I bring good news to you: this year, with the support of the Edumedia-3 Research Group and Seedbed, we will celebrate the fourth version of “YoVeo (“I see”), The Festival Of Word And Image In First Person.»
This is an event in which we pay tribute to the different ways of representing and relating the Self, as an exercise and practice of freedom of expression with the purpose of generating a space for reflective exchange in relation to subjectivity, singularity and individualism.
The festival began in 2010 in Pereira (Colombia), a city in which we have gotten to fill four exhibition rooms of the Colombian-American Center, the Colombian-French Alliance, the University Foundation of the Andean Area and Comfamiliar Risaralda (the local family compensation office) with the support of Pereira’s Institute of Culture and Promotion of Tourism (today Secretary-of-Culture’s Office).
In this ten-year-long trajectory and in the three previous versions, artists, cartoonists, videographers, journalists, researchers, students, teachers and citizens in general from El Salvador, Guatemala City, Buenos Aires and Rio de Janeiro have taken part.
«Image on the Absent, which might be described as a fictional life writing, seeks after the right assemblage of visual qualities that can depict a persona. This project exists in its Hebrew version in the Tel Aviv Museum of Art library and was exhibited in Sifria Balayla (Night Library) (Jerusalem 2014) and in the Artport artists book fair (Tel Aviv 2014). The project is inspired by notorious Adolf Eichmann, here a protagonist exploring his own image through self-revelatory confessions. These confessions are received and reproduced by a female sex worker. The English translation of the project was made by Ella Levenbach. Thanks are due to Yad Vashem, World Center for Holocaust Research, for permission to reproduce many of the images used in this piece».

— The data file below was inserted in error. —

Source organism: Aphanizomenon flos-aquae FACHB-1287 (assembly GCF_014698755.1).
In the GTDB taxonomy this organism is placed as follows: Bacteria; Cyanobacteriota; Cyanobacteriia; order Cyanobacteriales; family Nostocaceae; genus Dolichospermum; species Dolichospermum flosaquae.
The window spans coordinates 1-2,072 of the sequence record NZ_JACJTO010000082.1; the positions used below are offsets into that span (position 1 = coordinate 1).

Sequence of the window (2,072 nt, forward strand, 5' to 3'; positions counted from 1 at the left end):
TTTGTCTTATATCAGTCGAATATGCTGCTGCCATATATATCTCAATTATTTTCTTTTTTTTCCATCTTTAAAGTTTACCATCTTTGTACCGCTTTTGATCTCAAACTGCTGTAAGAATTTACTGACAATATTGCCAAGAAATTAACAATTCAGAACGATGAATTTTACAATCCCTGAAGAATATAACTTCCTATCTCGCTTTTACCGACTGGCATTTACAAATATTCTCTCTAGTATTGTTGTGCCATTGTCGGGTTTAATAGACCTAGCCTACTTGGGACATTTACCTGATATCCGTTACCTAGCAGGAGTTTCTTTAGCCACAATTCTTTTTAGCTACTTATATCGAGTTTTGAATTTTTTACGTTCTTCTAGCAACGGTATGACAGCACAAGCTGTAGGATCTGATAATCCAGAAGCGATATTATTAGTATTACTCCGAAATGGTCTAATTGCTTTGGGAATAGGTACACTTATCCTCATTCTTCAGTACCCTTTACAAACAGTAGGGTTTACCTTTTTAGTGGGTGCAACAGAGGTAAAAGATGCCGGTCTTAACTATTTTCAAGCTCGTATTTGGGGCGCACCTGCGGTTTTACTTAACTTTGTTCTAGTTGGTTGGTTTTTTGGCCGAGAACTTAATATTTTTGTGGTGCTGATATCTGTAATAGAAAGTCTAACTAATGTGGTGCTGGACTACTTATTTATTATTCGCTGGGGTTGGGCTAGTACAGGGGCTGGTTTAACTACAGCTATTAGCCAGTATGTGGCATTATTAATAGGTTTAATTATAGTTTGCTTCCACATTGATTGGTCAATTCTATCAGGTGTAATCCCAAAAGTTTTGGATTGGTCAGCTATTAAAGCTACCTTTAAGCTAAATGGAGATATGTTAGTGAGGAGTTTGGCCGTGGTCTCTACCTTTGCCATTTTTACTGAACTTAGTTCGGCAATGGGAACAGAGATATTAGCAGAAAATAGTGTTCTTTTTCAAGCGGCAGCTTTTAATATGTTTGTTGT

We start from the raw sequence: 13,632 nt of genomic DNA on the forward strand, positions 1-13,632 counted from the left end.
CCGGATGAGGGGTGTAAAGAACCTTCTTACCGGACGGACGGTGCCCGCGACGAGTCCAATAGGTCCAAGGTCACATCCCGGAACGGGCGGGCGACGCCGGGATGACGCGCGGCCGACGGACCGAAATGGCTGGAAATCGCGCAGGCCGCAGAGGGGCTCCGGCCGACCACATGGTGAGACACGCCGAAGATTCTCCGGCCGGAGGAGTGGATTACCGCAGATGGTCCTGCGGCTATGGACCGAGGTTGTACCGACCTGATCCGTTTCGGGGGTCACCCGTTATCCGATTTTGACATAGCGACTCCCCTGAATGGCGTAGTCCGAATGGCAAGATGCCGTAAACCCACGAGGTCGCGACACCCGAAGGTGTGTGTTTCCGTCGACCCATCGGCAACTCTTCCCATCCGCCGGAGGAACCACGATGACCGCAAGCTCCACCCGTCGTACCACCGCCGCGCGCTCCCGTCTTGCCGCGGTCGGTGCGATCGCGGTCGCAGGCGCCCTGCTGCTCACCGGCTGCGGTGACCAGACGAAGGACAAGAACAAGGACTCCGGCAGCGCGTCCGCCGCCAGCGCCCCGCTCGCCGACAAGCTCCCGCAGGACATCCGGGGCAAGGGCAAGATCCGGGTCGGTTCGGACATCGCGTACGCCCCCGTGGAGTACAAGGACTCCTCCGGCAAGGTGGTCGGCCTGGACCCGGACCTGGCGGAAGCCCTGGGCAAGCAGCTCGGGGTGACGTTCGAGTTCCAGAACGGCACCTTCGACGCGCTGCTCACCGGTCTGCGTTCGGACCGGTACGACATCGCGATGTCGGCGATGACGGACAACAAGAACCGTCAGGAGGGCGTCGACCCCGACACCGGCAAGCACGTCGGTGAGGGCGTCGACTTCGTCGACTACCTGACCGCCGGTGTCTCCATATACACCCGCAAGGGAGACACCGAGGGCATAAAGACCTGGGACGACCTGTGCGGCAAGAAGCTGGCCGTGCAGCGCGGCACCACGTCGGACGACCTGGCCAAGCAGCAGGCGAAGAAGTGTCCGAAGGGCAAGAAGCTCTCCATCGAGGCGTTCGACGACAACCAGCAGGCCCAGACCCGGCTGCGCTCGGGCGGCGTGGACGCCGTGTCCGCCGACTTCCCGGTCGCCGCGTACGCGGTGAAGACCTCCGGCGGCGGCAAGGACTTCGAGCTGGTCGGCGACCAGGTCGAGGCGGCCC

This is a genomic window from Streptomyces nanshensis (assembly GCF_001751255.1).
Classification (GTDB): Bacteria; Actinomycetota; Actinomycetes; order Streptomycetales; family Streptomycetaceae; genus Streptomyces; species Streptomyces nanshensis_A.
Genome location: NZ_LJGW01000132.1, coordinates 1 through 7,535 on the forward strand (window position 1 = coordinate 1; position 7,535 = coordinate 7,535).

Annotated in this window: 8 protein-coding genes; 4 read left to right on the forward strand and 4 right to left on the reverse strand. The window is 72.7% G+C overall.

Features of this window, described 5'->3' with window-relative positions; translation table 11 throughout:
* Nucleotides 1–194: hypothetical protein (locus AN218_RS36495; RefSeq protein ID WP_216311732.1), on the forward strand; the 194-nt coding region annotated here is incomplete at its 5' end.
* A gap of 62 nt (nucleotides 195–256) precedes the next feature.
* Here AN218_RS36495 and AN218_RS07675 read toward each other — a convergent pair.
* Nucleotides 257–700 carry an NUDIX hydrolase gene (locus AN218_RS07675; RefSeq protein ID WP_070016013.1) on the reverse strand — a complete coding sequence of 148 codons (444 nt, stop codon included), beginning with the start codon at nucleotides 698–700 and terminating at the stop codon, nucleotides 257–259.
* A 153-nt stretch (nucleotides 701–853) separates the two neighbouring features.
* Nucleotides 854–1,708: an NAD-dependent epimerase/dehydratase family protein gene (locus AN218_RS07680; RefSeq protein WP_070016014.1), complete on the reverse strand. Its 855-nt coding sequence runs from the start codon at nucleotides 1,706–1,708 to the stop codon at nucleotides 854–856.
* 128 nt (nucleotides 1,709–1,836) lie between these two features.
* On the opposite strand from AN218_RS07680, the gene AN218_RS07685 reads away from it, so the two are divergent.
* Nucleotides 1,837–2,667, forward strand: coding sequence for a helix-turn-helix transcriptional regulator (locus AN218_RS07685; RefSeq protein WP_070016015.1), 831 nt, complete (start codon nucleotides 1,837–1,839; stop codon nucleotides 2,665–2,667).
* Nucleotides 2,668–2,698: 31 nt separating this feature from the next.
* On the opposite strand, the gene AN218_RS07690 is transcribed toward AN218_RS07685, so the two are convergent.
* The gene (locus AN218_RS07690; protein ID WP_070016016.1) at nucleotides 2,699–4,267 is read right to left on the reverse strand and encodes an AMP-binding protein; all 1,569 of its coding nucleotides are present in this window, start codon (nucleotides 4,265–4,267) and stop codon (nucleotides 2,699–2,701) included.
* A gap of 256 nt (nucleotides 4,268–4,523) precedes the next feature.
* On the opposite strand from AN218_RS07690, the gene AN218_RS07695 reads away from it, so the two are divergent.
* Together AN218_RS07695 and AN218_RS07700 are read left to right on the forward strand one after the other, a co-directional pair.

Ayellet Ben Ner is a graduate student in the Cultural Studies program at the Hebrew University in Jerusalem. Her research on the Israeli sex industry has informed both her creative and academic work. (Persona Studies)
«While writing this text, at the end of January 2011, and running between my partner, whom I was taking care of since he suffers from a chronic lung disease, and the wording of my Yiddish & Avant-garde class final assignment, which will probably be about S. Ansky- Shloyme Zanvl Rappoport’s pen name, and will mostly focus on the fact that while he was touring the small Jewish towns of east Europe as part of his ethnographic delegation project, he returned to his original name in order to blur his identity as a writer and publicist, I received an email from a man who called himself E.
It is presumably the emotional stress that made me wonder, even before opening the email, about something that would seem irrational in any other circumstance; maybe that E stands for Eichmann, or Ansky, or maybe it stands for me, Ayellet» (p. 31)
«We are so immersed in the text that is lying in front of us that we forget the close presence of death.
He who is adhered by the aura is not part of the chronological time continuum and has no influence on what is part of that continuum, E argued. If he did so in order to justify an existential fallacy or for some other reason, I could not understand. It’s a nice way to avoid the question of whether the Scriptures are testimony or myth, but every text that projects an aura on its reader becomes holy and every act of reading during which direct contact between the text and its reader takes place, becomes a transformative one.
Thus the acts of reading and writing become timeless opportunities, instead of taking on their regular role – creation or confirmation of testimony or myth. When describing a timeless occasion of this sort, the face is not revealed in order to neutralize the chronological time continuum set by a subjective approach. Events that involve hiding or revealing of the face always carry within a defining moment that deviates from the time continuum and stays hanging in space forever.
He also said: memory is a phenomenological structure, he said; it builds itself.
So said E» (p. 21) – Image of the Absent –